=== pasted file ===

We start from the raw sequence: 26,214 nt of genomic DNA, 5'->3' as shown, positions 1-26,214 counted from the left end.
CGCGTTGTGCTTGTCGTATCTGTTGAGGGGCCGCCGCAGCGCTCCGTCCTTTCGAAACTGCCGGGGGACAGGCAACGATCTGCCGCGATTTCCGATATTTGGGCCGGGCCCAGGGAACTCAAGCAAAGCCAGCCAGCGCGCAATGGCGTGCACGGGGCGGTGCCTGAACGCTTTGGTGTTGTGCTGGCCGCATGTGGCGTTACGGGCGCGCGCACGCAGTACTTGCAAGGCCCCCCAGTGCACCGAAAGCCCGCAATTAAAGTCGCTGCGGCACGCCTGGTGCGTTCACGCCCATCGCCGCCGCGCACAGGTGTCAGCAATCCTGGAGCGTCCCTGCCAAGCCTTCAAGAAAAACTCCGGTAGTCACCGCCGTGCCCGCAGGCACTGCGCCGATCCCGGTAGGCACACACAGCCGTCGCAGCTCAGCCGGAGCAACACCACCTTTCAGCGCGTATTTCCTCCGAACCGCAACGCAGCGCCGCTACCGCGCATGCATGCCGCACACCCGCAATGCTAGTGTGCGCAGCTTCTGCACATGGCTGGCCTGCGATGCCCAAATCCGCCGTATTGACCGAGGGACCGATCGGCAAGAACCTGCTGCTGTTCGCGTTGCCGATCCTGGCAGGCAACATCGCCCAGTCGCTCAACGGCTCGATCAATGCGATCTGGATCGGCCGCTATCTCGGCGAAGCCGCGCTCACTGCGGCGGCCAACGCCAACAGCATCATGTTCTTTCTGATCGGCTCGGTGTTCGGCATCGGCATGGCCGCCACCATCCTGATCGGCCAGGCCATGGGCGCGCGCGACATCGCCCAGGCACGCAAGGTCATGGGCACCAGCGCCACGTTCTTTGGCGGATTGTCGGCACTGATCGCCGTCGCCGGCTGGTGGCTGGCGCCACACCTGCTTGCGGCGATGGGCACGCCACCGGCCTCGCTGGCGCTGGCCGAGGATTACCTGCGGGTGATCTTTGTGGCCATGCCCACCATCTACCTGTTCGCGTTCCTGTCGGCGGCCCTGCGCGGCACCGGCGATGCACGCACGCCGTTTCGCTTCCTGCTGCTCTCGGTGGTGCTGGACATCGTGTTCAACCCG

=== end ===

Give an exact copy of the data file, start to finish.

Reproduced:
We start from the raw sequence: 26,214 nt of genomic DNA, 5'->3' as shown, positions 1-26,214 counted from the left end.
CGCGTTGTGCTTGTCGTATCTGTTGAGGGGCCGCCGCAGCGCTCCGTCCTTTCGAAACTGCCGGGGGACAGGCAACGATCTGCCGCGATTTCCGATATTTGGGCCGGGCCCAGGGAACTCAAGCAAAGCCAGCCAGCGCGCAATGGCGTGCACGGGGCGGTGCCTGAACGCTTTGGTGTTGTGCTGGCCGCATGTGGCGTTACGGGCGCGCGCACGCAGTACTTGCAAGGCCCCCCAGTGCACCGAAAGCCCGCAATTAAAGTCGCTGCGGCACGCCTGGTGCGTTCACGCCCATCGCCGCCGCGCACAGGTGTCAGCAATCCTGGAGCGTCCCTGCCAAGCCTTCAAGAAAAACTCCGGTAGTCACCGCCGTGCCCGCAGGCACTGCGCCGATCCCGGTAGGCACACACAGCCGTCGCAGCTCAGCCGGAGCAACACCACCTTTCAGCGCGTATTTCCTCCGAACCGCAACGCAGCGCCGCTACCGCGCATGCATGCCGCACACCCGCAATGCTAGTGTGCGCAGCTTCTGCACATGGCTGGCCTGCGATGCCCAAATCCGCCGTATTGACCGAGGGACCGATCGGCAAGAACCTGCTGCTGTTCGCGTTGCCGATCCTGGCAGGCAACATCGCCCAGTCGCTCAACGGCTCGATCAATGCGATCTGGATCGGCCGCTATCTCGGCGAAGCCGCGCTCACTGCGGCGGCCAACGCCAACAGCATCATGTTCTTTCTGATCGGCTCGGTGTTCGGCATCGGCATGGCCGCCACCATCCTGATCGGCCAGGCCATGGGCGCGCGCGACATCGCCCAGGCACGCAAGGTCATGGGCACCAGCGCCACGTTCTTTGGCGGATTGTCGGCACTGATCGCCGTCGCCGGCTGGTGGCTGGCGCCACACCTGCTTGCGGCGATGGGCACGCCACCGGCCTCGCTGGCGCTGGCCGAGGATTACCTGCGGGTGATCTTTGTGGCCATGCCCACCATCTACCTGTTCGCGTTCCTGTCGGCGGCCCTGCGCGGCACCGGCGATGCACGCACGCCGTTTCGCTTCCTGCTGCTCTCGGTGGTGCTGGACATCGTGTTCAACCCG